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American Bar Association Young Lawyers Division - Volume 14, Number 5, February/March 2010, Associate Marketing Checklist

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The Young Lawyer Volume 14, Number 5, February/March 2010, Associate Marketing Checklist

Larry Bodine of Glen Ellyn, Illinois (Chicago) is a business developer who conducts business development training through Apollo Business Development. He can be contacted at Lbodine@ApolloBusinessDevelopment.com.

 

Associate Marketing Checklist

By Larry Bodine

As a young lawyer, you’ve probably heard a lot about the importance of marketing. Indeed, it is essential to becoming a successful lawyer. But before you can become a rainmaker, you need to lay the groundwork. The following checklist will help you stay on track in building a client base from your first job as an associate to the day you make partner.

First-Year Associates
Your job is to excel at delivering legal services. Don’t worry about originating new clients or work right now. Your short-term goal is to start building your network. Your long-term goal is to avoid being a 40-year old lawyer with no clients.

  • Volunteer for assignments and ask your firm’s “rainmakers” for assignments.
  • Start visiting your clients in person when possible.
  • Take your client contacts out for breakfast or lunch.
  • Whenever you receive a business card, write three things on the back: the date, where you are, and what you talked about.
  • When you return to the office, immediately create a contact record for the person in your e-mail or firm CRM system.
  • Create a mailing list, and keep it updated.
  • Join a bar association, and learn the law.
  • Scrub your Facebook page to eliminate anything that you don’t want a client or a managing partner to find.
  • Go to www.LinkedIn.com, and create a complete profile with a good picture.
  • Send out holiday cards to those on your mailing list.
  • Participate in firm functions where clients are present.

Second-Year Associates
This is the year to start building your reputation. You still shouldn’t worry about originating new clients or work yet. New business comes in through relationships. Begin building business relationships now.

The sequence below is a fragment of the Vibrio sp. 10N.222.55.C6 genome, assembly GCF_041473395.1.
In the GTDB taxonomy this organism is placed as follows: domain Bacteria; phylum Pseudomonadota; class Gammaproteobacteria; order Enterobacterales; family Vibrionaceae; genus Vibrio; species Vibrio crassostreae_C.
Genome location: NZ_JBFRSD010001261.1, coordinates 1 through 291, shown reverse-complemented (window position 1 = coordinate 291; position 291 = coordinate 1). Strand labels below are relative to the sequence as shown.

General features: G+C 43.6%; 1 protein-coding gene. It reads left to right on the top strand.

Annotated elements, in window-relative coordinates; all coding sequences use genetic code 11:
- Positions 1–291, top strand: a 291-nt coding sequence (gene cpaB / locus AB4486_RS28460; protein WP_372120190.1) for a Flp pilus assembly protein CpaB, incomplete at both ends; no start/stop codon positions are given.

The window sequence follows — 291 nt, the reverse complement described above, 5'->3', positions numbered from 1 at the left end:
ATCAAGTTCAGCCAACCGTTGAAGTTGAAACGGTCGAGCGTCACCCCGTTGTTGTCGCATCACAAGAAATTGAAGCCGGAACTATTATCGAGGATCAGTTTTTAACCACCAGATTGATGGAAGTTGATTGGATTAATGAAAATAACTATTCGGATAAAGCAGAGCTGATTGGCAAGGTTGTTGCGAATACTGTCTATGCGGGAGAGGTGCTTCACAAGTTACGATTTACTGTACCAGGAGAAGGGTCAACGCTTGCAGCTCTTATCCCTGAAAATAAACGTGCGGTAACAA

• Find a mentor.
  • When you receive an assignment, ask how the business came to your firm.
  • Get to know your colleagues in your firm. Your best business development ally may be down the hall.
  • Join a committee at the bar association.
  • Ask your clients what meetings they go to, and join them.
  • Buy a box of thank-you cards and a roll of stamps. Start a habit of writing short personal notes.
  • Write an article for a partner or practice group.
  • Create a local listing for yourself on Google. Visit www.google.com/local/add.
  • Join a group on LinkedIn.
  • Read articles about marketing and business development.

Third-Year, Fourth-Year, and Fifth-Year Associates
Now you have some experience, and it’s time to differentiate yourself and to start thinking about how to bring in clients.

  • Declare your major. Visualize the kind of person you’d most like to have as a client. Then reflect on the legal work that you most enjoy. Your goal is to find these ideal clients and solve their problems with legal services.
  • Start thinking of yourself as the owner of a business who must bring in business for the company. Stop thinking like an employee who is a worker bee and whose career is to take assignments from others.
  • Develop a 30-second commercial. Develop a concise description of yourself in terms of (1) what you do (e.g., “I’m a dealmaker,” or “I settle disputes”); (2) what kind of clients you work for; and (3) what kind of problems you solve.
  • Attend a seminar on business development.
  • Present a custom CLE program for a client.
  • Find a hot topic, and present a webinar with a partner.
  • Give a speech to an audience of clients, potential clients, and referral sources.
  • Write articles in industry magazines or Web sites on topics that interest your ideal clients.
  • Use LinkedIn to receive introductions and request recommendations.
  • Offer to be the editor of your practice area’s newsletter.
  • Propose to write a blog.

Sixth-, Seventh-, and Eighth-Year Associates
You are close to being promoted to partner. Now is the time to demonstrate that you can bring in business.

  • It’s time to write a business development plan.
  • Complete this statement: “I want to be responsible for bringing in $_______ in originating collections this year.”
  • List clients for which you are the handling or billing attorney. Enter dates when you will visit them at their offices.
  • List everyone outside of your firm who has referred you a client or business file. Meet with each person face-to-face and set up an express referral arrangement.
  • Pick one trade association and go deep. Attend all the meetings, and aim to get on the board.
  • Write down a list of businesses that you would like to represent. Ask your firm marketing professional to identify the decision makers of those businesses who are in charge of hiring lawyers. Make a pointed effort to meet these target people and develop relationships with them.

To get more career tips on marketing for associates, view the full-length version of this checklist at http://bit.ly/AKTRv.

 

 

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